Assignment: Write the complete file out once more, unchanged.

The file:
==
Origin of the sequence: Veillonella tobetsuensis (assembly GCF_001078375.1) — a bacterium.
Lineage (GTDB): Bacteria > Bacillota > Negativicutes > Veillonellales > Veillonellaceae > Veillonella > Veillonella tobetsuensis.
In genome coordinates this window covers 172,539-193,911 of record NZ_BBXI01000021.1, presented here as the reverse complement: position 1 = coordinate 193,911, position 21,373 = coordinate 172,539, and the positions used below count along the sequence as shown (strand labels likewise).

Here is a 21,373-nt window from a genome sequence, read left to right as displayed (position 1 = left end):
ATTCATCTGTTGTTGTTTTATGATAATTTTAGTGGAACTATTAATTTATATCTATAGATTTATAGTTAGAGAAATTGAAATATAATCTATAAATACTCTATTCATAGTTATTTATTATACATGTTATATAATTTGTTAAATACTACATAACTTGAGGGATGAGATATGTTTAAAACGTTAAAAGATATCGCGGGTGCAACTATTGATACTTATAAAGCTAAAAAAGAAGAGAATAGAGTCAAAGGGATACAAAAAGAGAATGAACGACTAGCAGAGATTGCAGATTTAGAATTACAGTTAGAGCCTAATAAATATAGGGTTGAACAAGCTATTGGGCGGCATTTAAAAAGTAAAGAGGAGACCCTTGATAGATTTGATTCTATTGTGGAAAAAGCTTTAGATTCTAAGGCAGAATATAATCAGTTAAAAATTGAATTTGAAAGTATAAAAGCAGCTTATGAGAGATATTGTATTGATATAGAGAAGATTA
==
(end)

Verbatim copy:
Origin of the sequence: Veillonella tobetsuensis (assembly GCF_001078375.1) — a bacterium.
Lineage (GTDB): Bacteria > Bacillota > Negativicutes > Veillonellales > Veillonellaceae > Veillonella > Veillonella tobetsuensis.
In genome coordinates this window covers 172,539-193,911 of record NZ_BBXI01000021.1, presented here as the reverse complement: position 1 = coordinate 193,911, position 21,373 = coordinate 172,539, and the positions used below count along the sequence as shown (strand labels likewise).

Here is a 21,373-nt window from a genome sequence, read left to right as displayed (position 1 = left end):
ATTCATCTGTTGTTGTTTTATGATAATTTTAGTGGAACTATTAATTTATATCTATAGATTTATAGTTAGAGAAATTGAAATATAATCTATAAATACTCTATTCATAGTTATTTATTATACATGTTATATAATTTGTTAAATACTACATAACTTGAGGGATGAGATATGTTTAAAACGTTAAAAGATATCGCGGGTGCAACTATTGATACTTATAAAGCTAAAAAAGAAGAGAATAGAGTCAAAGGGATACAAAAAGAGAATGAACGACTAGCAGAGATTGCAGATTTAGAATTACAGTTAGAGCCTAATAAATATAGGGTTGAACAAGCTATTGGGCGGCATTTAAAAAGTAAAGAGGAGACCCTTGATAGATTTGATTCTATTGTGGAAAAAGCTTTAGATTCTAAGGCAGAATATAATCAGTTAAAAATTGAATTTGAAAGTATAAAAGCAGCTTATGAGAGATATTGTATTGATATAGAGAAGATTA